Other comments on this day's readings can be found here.
Reading 1 - Job 10:1
Job speaks out of his sufferings: "I loathe my very life;
therefore I will give free rein to my complaint and speak out in the bitterness
of my soul" (Job 10:1).
"In a charming essay on music, a recent writer has gathered up
a great deal in one telling sentence. He speaks of the various moods of the
world's masterpieces of music -- the romance, the sorrow, the aspiration, the
joy, the sublimity expressed in them, and he adds that there is only one mood
forever unrepresented, for, 'Great music never complains.' At first, this seems
too sweeping. We remember so many minor keys, so many tragic chords, in the best
music. But, as we think over it longer, it becomes truer and truer. Great music
has its minor keys, its pathetic passages, its longing, yearning notes; but they
always lead on to aspiration, to hope, or to resignation and peace. Mere
complaint is not in them. The reason, after all, is simple. Complaint is
selfish, and high music, like any other great art, forgets self in larger
things. The complaining note has no possible place in noble harmonies, even
though they be sad. So, if we want to make music out of our lives, we must learn
to omit complaint.
"Some young people think it rather fine and noble to be
discontented, to complain of narrow surroundings, to dwell on the minor notes.
But it is well to remember that the one thing to avoid in singing is a whine in
the voice; and whining is perilously close to any form of pathos. 'Great music
never complains.' That is a good motto to hang up on the wall of one's mind,
over our keyboard of feeling, so to speak. The harmonies of our lives will be
braver and sweeter the more we follow this thought. Without it, fret and discord
will come, and mar the music that might be, and that is meant to be" (Biblical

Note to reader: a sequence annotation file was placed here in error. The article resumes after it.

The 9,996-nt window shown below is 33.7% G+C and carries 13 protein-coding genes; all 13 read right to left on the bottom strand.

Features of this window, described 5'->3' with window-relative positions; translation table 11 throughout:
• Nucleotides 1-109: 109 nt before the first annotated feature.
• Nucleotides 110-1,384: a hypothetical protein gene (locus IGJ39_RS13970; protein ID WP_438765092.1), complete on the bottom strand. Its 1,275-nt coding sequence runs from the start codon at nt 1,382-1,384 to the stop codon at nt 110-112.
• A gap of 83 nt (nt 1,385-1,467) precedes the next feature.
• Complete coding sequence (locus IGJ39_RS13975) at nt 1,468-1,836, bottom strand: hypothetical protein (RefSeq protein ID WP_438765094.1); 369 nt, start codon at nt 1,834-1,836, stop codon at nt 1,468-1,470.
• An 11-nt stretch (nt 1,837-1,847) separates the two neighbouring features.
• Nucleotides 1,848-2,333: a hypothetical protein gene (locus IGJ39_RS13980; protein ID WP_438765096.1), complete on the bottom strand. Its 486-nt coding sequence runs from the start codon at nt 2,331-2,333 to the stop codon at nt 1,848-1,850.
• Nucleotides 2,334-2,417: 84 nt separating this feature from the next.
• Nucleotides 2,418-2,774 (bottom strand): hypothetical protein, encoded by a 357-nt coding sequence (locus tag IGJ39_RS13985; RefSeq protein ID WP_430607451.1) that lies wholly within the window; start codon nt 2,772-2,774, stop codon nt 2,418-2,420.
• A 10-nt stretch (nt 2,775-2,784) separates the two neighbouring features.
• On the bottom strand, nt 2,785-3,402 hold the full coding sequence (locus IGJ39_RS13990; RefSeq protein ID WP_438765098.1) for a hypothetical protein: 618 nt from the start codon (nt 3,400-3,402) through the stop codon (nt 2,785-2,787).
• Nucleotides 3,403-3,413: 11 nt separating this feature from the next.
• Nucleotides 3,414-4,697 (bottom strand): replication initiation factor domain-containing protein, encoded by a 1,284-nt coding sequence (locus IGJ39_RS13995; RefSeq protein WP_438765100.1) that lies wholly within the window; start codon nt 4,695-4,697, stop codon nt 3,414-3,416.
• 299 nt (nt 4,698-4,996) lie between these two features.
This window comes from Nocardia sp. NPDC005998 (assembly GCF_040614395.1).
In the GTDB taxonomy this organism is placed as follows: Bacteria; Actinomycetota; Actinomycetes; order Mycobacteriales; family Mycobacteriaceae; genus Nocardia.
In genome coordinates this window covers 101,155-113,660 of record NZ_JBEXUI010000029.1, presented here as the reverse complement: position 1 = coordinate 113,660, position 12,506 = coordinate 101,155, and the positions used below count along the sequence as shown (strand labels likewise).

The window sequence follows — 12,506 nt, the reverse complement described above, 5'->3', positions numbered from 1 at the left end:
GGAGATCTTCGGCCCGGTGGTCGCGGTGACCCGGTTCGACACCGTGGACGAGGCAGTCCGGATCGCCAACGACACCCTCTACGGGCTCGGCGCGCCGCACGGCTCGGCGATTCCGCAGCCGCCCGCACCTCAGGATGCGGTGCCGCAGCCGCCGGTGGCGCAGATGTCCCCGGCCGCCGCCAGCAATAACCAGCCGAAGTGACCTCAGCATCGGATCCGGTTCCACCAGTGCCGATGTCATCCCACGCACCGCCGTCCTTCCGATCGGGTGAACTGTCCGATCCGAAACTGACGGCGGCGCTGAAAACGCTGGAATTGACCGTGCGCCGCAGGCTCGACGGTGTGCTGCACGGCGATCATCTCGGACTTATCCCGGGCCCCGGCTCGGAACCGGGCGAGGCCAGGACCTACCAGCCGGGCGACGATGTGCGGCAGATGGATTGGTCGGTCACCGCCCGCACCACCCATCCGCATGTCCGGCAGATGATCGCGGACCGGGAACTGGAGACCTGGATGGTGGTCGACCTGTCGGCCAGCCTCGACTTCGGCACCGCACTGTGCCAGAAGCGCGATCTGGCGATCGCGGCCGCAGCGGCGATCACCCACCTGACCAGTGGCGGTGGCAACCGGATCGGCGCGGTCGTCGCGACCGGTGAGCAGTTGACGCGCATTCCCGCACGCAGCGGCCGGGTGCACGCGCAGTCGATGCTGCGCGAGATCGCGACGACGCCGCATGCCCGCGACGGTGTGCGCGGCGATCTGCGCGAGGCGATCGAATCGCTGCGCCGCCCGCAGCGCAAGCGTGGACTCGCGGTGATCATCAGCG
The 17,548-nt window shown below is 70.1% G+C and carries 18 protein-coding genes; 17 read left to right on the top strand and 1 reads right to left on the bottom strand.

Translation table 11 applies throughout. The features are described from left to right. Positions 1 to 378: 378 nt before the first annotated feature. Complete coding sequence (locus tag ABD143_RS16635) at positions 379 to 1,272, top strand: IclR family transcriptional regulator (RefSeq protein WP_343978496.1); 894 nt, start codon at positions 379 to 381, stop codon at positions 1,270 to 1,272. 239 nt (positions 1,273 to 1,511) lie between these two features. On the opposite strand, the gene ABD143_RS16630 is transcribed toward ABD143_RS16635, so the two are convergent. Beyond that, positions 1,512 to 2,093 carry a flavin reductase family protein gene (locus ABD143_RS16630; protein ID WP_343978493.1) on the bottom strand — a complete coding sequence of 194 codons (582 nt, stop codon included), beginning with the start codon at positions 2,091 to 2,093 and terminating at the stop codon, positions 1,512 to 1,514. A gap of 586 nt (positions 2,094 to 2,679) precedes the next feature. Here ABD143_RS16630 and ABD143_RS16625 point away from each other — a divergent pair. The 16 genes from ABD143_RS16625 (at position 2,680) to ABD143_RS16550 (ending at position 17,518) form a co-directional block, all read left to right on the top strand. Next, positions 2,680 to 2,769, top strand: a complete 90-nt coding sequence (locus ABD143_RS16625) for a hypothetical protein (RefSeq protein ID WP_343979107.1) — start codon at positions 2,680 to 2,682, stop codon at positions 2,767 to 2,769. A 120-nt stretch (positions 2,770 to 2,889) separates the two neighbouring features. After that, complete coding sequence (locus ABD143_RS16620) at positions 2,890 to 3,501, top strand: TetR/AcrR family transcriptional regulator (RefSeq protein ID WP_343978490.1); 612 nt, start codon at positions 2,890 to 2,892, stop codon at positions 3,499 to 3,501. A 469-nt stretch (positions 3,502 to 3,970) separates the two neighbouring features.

Reading 2 - Mic 6:8
"He has showed you, O man, what is good. And what does the
LORD require of you? To act justly and to love mercy and to walk humbly with
your God" (Mic 6:8).
"When we are not thinking of God, the flesh is in control.
When we are thinking of God, the Spirit is in control. Our success is, and will
be, measured by how much of the time we are thinking of God. His Word is the
material of which spiritual thought is made. His law is our life-line. His
commandments are a light to our feet. His love is the fire that lights our
heart. Man is made to be part of God. There is no true life for man outside of
God. Man is made in God's image: a glorious beginning, a glorious foreshadowing
of what may be in the eternal beauty of its fulfillment. Blessed are they who
get closer and closer, and are finally absorbed forever into God" (GV
What God does want, Micah now tells us. He does so in a verse
justly regarded as one of the memorable and timeless expressions of Old
Testament ethical religion (cf Jam 1:27). It is the heart's response to God
demonstrated in the basic elements of true religion. This was shown to Israel in
the social concerns reflected in the Mosaic legislation.
God has told the people what is good. The Mosaic law
differentiated between good and bad and reflected God's will in many areas of
their religious and social lives. It indicated what God required of them. They